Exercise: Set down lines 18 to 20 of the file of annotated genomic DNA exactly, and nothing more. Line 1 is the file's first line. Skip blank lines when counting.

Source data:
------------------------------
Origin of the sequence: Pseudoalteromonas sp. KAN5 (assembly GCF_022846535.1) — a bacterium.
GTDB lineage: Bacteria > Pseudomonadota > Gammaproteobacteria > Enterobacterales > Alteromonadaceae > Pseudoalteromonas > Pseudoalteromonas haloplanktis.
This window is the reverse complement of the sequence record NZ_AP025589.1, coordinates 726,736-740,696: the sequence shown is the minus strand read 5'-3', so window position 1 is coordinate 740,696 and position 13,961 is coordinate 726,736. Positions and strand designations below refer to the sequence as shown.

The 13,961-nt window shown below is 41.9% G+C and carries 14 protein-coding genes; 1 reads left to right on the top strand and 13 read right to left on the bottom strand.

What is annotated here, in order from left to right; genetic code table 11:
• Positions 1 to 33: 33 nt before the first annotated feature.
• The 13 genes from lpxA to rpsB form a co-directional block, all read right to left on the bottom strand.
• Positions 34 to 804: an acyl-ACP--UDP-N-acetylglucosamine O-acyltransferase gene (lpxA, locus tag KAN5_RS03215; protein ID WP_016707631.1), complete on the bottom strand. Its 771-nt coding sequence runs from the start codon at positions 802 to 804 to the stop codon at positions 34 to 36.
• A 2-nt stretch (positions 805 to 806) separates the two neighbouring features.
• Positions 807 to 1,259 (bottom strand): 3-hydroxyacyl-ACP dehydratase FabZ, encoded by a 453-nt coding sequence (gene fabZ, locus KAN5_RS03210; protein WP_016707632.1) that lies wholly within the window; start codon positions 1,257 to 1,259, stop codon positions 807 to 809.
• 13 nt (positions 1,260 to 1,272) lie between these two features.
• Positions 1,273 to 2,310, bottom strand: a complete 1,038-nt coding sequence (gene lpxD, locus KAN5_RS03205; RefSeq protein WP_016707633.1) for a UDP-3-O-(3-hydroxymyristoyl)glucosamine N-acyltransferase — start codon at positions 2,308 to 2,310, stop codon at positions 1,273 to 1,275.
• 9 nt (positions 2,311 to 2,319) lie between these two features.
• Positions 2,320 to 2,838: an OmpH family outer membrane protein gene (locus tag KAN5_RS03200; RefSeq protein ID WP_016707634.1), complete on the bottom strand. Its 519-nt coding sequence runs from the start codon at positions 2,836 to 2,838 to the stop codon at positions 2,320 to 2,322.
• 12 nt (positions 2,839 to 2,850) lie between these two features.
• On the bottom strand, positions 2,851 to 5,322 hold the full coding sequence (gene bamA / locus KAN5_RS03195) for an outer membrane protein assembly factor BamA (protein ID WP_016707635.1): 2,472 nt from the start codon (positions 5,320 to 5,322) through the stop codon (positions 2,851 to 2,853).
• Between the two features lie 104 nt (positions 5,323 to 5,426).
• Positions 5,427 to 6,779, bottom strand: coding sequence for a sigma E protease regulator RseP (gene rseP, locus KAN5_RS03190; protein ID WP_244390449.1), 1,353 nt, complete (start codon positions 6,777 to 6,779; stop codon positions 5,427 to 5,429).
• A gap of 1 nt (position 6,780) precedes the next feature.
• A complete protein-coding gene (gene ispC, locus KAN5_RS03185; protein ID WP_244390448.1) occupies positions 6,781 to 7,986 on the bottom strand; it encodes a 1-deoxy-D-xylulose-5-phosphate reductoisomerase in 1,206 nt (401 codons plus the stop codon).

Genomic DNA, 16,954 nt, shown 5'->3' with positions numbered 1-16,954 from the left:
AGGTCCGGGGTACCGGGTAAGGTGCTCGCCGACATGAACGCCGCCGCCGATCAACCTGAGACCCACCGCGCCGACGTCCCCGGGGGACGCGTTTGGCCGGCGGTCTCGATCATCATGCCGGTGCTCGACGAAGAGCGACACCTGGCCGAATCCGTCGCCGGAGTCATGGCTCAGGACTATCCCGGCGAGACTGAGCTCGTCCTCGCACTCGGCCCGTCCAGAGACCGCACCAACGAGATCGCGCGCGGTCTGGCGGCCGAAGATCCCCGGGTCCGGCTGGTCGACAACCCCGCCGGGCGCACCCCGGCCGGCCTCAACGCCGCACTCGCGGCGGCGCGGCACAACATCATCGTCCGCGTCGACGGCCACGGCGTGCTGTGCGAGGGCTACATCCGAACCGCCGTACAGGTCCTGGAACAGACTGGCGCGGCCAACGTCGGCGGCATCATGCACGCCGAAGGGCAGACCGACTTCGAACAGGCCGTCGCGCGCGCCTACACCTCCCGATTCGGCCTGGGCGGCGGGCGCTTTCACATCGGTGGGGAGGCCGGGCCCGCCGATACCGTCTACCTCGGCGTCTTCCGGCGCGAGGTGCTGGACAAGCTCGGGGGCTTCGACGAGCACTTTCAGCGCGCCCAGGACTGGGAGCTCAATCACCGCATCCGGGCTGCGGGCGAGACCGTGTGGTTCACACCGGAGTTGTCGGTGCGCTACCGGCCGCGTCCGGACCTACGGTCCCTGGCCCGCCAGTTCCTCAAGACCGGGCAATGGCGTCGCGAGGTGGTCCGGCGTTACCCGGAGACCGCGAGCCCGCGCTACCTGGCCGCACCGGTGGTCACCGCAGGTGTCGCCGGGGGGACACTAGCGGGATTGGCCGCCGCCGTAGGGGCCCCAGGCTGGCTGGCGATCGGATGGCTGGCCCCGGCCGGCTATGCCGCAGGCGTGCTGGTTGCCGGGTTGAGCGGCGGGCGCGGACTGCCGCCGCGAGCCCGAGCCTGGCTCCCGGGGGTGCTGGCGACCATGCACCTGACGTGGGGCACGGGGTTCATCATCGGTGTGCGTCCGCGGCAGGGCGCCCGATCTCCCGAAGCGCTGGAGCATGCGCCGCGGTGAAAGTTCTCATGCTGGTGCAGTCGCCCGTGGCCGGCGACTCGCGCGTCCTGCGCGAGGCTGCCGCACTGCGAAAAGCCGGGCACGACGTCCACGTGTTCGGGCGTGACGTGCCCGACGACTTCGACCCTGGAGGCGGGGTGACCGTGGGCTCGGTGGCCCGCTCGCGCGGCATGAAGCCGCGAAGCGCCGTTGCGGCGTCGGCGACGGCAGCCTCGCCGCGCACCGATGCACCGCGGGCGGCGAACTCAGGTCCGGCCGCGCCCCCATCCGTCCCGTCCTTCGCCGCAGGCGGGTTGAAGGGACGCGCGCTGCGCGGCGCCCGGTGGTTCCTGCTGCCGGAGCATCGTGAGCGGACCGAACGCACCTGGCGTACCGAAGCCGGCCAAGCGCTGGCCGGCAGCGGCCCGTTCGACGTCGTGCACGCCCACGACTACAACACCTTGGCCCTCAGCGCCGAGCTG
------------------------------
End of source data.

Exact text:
• Positions 5,427 to 6,779, bottom strand: coding sequence for a sigma E protease regulator RseP (gene rseP, locus KAN5_RS03190; protein ID WP_244390449.1), 1,353 nt, complete (start codon positions 6,777 to 6,779; stop codon positions 5,427 to 5,429).
• A gap of 1 nt (position 6,780) precedes the next feature.
• A complete protein-coding gene (gene ispC, locus KAN5_RS03185; protein ID WP_244390448.1) occupies positions 6,781 to 7,986 on the bottom strand; it encodes a 1-deoxy-D-xylulose-5-phosphate reductoisomerase in 1,206 nt (401 codons plus the stop codon).